White gold is an alloy made of pure gold and at least one type of white metal, such as silver or palladium. The resulting metal has a silvery-white colour and is often used to make jewellery.
Contrary to popular belief, white and yellow gold of the same weight and purity are typically priced the same as the cost of gold is determined by its weight and purity, not its colour. However, the price of finished jewellery may vary based on other factors such as design, craftsmanship, and brand name.
White gold engagement rings offer a range of benefits that make them a popular choice for many couples. White gold wedding rings, for example, have a classic, timeless style that pairs well with a wide range of designs and gemstones. White gold vintage engagement rings, on the other hand, have a romantic and elegant look, often featuring intricate filigree, delicate engraving and other vintage-inspired details. For those who prefer a more unique and trendy design, white gold princess-cut engagement rings can be a glamorous and fun option.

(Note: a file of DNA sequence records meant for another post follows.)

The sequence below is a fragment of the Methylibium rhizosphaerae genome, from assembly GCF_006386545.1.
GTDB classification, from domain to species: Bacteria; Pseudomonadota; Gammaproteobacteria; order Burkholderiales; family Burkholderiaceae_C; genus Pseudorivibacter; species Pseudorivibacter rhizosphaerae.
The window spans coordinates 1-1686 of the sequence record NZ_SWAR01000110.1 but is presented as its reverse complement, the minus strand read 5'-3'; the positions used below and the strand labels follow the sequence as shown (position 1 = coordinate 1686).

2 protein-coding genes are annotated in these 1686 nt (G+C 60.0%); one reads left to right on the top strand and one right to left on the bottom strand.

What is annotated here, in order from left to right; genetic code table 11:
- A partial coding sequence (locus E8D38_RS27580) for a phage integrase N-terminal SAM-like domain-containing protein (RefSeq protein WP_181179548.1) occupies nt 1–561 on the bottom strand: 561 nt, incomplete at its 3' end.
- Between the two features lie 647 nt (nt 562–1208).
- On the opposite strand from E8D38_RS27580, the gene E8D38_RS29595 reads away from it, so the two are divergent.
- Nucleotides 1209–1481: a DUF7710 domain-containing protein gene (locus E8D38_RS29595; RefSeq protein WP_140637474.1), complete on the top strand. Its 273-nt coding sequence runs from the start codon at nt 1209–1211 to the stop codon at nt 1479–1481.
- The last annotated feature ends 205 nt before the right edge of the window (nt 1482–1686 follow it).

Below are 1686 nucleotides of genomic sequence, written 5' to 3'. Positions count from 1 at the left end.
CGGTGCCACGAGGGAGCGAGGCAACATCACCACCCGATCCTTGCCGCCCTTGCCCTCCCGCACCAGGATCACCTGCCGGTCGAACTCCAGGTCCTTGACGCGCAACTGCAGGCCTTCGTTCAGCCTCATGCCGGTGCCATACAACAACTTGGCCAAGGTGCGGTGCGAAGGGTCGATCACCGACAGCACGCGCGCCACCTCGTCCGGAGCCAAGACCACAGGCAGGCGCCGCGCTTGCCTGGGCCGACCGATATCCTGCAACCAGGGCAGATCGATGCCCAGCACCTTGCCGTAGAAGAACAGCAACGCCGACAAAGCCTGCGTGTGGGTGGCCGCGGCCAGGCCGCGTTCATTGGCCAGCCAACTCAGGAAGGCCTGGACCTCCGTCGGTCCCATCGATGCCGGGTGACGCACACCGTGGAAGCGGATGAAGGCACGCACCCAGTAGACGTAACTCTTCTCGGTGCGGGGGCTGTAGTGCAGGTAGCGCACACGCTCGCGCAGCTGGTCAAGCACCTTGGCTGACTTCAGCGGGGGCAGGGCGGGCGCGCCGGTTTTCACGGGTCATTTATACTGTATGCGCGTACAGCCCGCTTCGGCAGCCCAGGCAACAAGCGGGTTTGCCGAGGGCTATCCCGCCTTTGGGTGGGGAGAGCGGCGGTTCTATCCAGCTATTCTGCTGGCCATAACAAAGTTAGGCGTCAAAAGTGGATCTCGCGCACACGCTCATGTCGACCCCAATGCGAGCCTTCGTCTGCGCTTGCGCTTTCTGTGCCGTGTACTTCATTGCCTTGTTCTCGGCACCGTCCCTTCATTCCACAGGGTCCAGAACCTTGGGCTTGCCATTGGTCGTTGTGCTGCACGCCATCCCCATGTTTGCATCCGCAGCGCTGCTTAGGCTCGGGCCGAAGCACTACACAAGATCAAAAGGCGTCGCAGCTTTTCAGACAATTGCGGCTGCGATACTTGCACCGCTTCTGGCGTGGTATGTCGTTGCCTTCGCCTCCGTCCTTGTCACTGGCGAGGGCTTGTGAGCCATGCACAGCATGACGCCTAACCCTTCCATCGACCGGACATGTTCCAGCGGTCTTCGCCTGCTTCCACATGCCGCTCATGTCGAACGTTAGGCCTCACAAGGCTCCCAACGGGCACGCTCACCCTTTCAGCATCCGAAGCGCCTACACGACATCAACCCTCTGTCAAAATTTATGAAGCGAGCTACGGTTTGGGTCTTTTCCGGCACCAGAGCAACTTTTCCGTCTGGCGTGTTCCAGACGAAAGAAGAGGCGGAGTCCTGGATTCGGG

Look for a hallmark stamp on the inside of the ring. This stamp indicates the purity of the gold, such as 583 for 14K or 750 for 18K, which is 58.3% purity level and 75% purity level respectively.
Soak the white gold ring in warm water for a few minutes, then gently scrub it with a soft-bristled brush. Wipe dry with a soft, lint-free cloth.
Yes, white gold can turn yellow over time. As white gold’s finishing is made by a plating process called Rhodium Plating, the rhodium plating may wear off over time exposing the natural colour of white gold. How quickly it wears off is highly dependent on your body’s acidity level. This is why we recommend taking your white gold jewellery to a professional jeweller for re-plating every 5-10 years.